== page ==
IN RE: Oscar Lee RIDDLE on Habeas Corpus.

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District Court of Appeal, Third District, California.

IN RE: Oscar Lee RIDDLE on Habeas Corpus.

Cr. 4045.

Decided: March 11, 1966

Lawrence Goldstein, Sacramento, court appointed counsel, for petitioner. Thomas C. Lynch, Atty. Gen., by Doris Maier, Asst. Atty. Gen., and Theodore T. N. Slocum, Deputy Atty. Gen., Sacramento, for respondent.

Petitioner is a prisoner at Folsom State Prison. He seeks a writ of habeas corpus to secure his delivery to the prison authorities of the State of Oklahoma, there to complete a partially served Oklahoma prison sentence.

Petitioner's confinement at Folsom is pursuant to a valid judgment of commitment by the El Dorado County Superior Court for the crime of attempted armed robbery. The judgment of commitment provides that petitioner's sentence shall be served concurrently with any prior incompleted sentence. Petitioner raises no questions as to the validity of the El Dorado County judgment of commitment. He contends that the respondent warden of Folsom Prison is not the person authorized by law to imprison or have custody of him. He claims that at the time of his California sentence he was and still is wanted as a fugitive by the Oklahoma State Parole Authorities for violation of a ‘life term parole.’ Oklahoma considers petitioner a ‘parole violator whose parole has been revoked’ and seeks his return there to continue service on a life sentence at such time as he is made available by California.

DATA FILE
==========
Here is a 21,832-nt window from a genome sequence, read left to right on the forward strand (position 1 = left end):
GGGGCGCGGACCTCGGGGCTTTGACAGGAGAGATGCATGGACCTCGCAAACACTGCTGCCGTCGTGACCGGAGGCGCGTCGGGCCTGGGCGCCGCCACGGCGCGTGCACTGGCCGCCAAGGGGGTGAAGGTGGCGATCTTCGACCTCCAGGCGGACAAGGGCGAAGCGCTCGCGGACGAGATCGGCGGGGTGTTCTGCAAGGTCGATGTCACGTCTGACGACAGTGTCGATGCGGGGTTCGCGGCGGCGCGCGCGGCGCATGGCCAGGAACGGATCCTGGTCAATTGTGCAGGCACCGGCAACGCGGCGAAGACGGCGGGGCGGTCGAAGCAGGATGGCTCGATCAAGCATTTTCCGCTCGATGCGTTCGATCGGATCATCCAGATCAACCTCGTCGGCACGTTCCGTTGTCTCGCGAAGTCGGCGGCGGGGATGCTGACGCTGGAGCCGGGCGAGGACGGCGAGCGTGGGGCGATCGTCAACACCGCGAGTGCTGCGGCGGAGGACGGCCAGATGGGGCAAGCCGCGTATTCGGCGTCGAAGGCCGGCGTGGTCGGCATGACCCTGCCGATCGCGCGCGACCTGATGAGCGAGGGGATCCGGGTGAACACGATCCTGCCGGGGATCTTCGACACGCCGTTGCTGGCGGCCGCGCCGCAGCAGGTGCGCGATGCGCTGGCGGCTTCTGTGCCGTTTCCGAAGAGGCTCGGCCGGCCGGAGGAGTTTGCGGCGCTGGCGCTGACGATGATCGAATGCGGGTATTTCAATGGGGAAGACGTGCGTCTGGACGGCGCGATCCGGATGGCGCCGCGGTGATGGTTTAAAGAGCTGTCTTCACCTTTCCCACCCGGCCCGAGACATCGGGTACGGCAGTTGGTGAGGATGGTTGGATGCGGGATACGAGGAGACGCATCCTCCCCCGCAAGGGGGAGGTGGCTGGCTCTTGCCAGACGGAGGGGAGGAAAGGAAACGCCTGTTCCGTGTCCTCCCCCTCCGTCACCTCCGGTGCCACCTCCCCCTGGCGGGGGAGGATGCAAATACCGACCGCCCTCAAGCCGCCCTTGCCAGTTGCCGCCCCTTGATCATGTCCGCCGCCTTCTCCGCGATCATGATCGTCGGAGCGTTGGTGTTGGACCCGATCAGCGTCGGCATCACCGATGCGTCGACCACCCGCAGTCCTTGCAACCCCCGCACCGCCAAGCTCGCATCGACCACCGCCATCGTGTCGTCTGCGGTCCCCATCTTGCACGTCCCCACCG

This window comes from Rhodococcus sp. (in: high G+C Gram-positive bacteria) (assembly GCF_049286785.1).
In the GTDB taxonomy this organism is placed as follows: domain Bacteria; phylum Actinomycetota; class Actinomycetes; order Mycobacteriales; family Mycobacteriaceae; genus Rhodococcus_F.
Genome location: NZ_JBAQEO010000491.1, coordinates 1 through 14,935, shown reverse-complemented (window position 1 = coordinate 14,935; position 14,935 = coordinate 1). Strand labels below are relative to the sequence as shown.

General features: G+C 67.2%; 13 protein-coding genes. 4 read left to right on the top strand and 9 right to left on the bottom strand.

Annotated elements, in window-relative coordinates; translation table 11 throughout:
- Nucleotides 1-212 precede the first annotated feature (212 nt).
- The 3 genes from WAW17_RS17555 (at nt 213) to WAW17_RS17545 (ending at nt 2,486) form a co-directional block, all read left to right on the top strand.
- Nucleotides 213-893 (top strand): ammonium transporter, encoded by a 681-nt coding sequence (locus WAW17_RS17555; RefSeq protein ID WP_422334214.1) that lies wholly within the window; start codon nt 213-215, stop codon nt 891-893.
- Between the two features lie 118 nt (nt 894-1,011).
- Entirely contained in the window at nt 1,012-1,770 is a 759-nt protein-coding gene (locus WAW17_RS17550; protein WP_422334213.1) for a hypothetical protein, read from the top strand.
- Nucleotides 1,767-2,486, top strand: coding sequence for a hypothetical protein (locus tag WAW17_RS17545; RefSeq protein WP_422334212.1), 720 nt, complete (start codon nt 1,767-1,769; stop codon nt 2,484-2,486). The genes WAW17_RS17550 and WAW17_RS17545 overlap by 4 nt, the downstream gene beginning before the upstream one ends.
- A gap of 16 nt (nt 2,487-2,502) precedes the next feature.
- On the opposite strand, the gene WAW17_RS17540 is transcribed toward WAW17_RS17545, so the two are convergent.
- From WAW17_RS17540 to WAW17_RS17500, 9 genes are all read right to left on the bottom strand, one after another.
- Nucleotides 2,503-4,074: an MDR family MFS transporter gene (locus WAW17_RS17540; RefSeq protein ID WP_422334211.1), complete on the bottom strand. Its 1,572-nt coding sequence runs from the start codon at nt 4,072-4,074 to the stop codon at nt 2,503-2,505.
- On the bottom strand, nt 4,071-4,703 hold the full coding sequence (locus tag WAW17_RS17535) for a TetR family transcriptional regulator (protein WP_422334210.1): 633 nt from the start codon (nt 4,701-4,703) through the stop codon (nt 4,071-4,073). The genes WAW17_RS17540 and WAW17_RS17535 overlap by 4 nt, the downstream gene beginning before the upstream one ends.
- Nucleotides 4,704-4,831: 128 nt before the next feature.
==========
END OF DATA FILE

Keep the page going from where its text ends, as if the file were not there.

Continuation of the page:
Respondent concedes that petitioner is entitled to be made available for delivery to Oklahoma for the purpose of providing him the benefit of the concurrent running of his sentences in California and Oklahoma. However, respondent contends he lacks jurisdiction to administratively transfer petitioner without an order of a court directing him to do so.